In short, my theory is that SOMETHING is preventing the transmission from shifting into neutral. Based on the recall – I am thinking the pedal position sensor is sending bad info to the ECU causing it to crash (think Windows 98 and the Blue Screen of Death) there by preventing any computerized systems from working properly.

      • Russ permalink
        February 9, 2010 12:59 am

        The second link

        shows that the accelerator pedal is not the only problem. While the accelerator pedal may be sticking it is not the only issue here. If the leftlane news avalon report is true and I suspect it is. The engine control unit and/or the throttle actuator or the wiring between them is suspect.

        My guess in the CHP Lexus crash is the ECU or throttle actuator caused the un-intended acceleration. Next the brakes were heated beyond the boiling point of the fluid (which may not have been changed and absorbed water).

        Once the fluid was heated by extended high speed driving with the brakes applied the fluid boiled causing braking force to be less effective. Panic may have prevented shifting to neutral, switching the key off or the software may have prevented it if the micro processor have lost it’s little silicon mind so to speak. Your theory on the transmission may well be valid. With out serious and expensive testing we may never know.

  3. Russ permalink
    January 29, 2010 1:50 am

    Having worked in aerospace since the mid 80s, I can guess at the possible causes.

    -Cables and Connectors are usually a starting point in an investigation. It is difficult to explain in a few sentences but when using high frequency microprocessors it’s easy to mangle a “bit” due to frayed wiring crimps, corrosion, exposed wiring, and poor connections to ground or supply voltages. That one lost bit can cause a computer to miss interpret things. Which can be very bad or not so bad depending on what kind of system you’re dealing with.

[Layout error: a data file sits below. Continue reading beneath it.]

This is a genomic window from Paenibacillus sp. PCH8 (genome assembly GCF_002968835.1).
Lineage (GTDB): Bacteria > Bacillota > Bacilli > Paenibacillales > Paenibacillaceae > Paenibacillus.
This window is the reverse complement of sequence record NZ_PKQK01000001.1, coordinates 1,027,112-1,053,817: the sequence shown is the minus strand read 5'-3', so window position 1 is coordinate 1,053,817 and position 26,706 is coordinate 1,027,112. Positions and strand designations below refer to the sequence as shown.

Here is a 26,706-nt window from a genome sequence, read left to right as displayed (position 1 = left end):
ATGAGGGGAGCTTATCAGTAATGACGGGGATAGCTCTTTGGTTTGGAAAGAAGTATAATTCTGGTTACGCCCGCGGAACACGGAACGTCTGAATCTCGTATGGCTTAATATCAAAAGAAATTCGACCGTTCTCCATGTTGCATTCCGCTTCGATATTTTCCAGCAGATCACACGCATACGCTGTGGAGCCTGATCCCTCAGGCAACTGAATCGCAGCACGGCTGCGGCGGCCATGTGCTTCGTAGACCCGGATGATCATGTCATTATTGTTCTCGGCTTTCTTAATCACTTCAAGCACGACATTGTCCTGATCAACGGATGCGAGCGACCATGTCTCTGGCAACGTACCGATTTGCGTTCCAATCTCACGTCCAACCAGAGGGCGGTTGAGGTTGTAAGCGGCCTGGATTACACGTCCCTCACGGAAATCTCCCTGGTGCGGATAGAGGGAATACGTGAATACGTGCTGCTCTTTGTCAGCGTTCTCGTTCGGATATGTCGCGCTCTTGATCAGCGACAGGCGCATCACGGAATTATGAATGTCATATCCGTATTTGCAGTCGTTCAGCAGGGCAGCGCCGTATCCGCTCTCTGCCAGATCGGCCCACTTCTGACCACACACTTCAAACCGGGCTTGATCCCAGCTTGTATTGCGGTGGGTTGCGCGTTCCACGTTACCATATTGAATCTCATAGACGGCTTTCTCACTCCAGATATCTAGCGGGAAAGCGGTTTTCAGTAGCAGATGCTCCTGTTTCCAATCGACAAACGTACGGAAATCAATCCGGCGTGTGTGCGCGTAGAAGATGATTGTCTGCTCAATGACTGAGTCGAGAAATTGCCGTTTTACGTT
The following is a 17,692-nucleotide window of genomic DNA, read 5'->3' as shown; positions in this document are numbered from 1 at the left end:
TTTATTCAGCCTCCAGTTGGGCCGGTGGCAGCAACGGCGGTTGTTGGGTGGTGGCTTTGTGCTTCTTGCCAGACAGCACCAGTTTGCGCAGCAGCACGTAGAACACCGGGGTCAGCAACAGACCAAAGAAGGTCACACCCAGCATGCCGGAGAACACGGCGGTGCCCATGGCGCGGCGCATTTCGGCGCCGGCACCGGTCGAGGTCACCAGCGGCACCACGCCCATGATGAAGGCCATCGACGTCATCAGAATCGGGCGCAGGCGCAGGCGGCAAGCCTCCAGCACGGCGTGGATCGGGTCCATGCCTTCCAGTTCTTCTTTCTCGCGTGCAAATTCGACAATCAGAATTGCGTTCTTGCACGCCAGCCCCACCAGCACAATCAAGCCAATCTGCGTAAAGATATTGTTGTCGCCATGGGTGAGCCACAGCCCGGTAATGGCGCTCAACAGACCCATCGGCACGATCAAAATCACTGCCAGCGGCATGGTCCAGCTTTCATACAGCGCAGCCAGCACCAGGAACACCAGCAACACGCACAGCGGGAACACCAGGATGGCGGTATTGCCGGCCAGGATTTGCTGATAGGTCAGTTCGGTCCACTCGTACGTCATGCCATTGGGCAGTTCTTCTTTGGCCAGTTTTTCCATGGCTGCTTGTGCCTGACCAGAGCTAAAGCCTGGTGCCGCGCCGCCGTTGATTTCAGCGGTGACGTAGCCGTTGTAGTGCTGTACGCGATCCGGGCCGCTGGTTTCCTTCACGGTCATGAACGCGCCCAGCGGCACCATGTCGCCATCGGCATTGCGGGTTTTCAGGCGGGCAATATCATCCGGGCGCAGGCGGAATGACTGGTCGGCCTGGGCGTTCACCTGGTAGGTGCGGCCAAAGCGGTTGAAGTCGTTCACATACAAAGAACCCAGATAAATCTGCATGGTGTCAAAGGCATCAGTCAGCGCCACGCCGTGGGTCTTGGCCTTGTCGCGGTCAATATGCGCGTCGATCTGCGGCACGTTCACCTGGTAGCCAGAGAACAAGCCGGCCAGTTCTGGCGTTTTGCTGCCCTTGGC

-Next up is the electronics itself, different parts can and do function erratically when even when sound design principals are applied. Only the best electrical design teams can produce a design that works perfectly the first time. Usually re-spins of the circuit boards are required to fix un-foreseen flaws. Once the boards are fixed the firmware debug can start. Fixing the embedded software in the chips that run the circuit. Many flaws will show up in this part of the process and it can take significant time to find and remedy them (years).

    -Next up is environmental effects from temperatures effects to electromagnetic effects and everything in-between rust, salt fog, dust intrusion, moisture etc. All of these can and do cause havoc with electro-mechanical systems on aircraft.
    There are more items but time limits things.

    To correct for the risk inherent in fly by wire systems the aircraft industry uses 3 systems approach to prevent complete failure… which is deemed to be safe enough based on statistical calculations. Most fly by wire aircraft today use 3 flight control computers, and 3 navigation computers etc. 3 hydraulic systems. You use 3 systems on anything that touches flight safety. This usually prevents most faults as evidenced by current flight safety in the U.S. but is very costly to implement… take a look at aircraft costs.

    Since fly by wire throttles and other controls have been introduced into the automotive industry but 3 systems back-ups have not been introduced the statistical odds of failure go up for autos. That is to say auto manufacturers don’t use 3 engine control units and 3 throttle senors built into one control system with voting software logic that is “wrung out” buy years of “in-flight” testing as required for airframes.

    So what we are seeing and will see more of is hardware and software related faults showing up in control systems as they always do until fixed. These are very complex systems and it appears the testing and standards applied to testing are suspect…. only time will tell the whole story.

    It is possible the brakes were overheated any racer will tell you that, it’s also entirely possible the computers prevented correct control inputs from being completed as they would in effect be “jammed”. Only a very expensive instrumentation system and serious testing will provide insight as to what probably happened. I am sorry for the lives that were lost in the incident it is very unfortunate.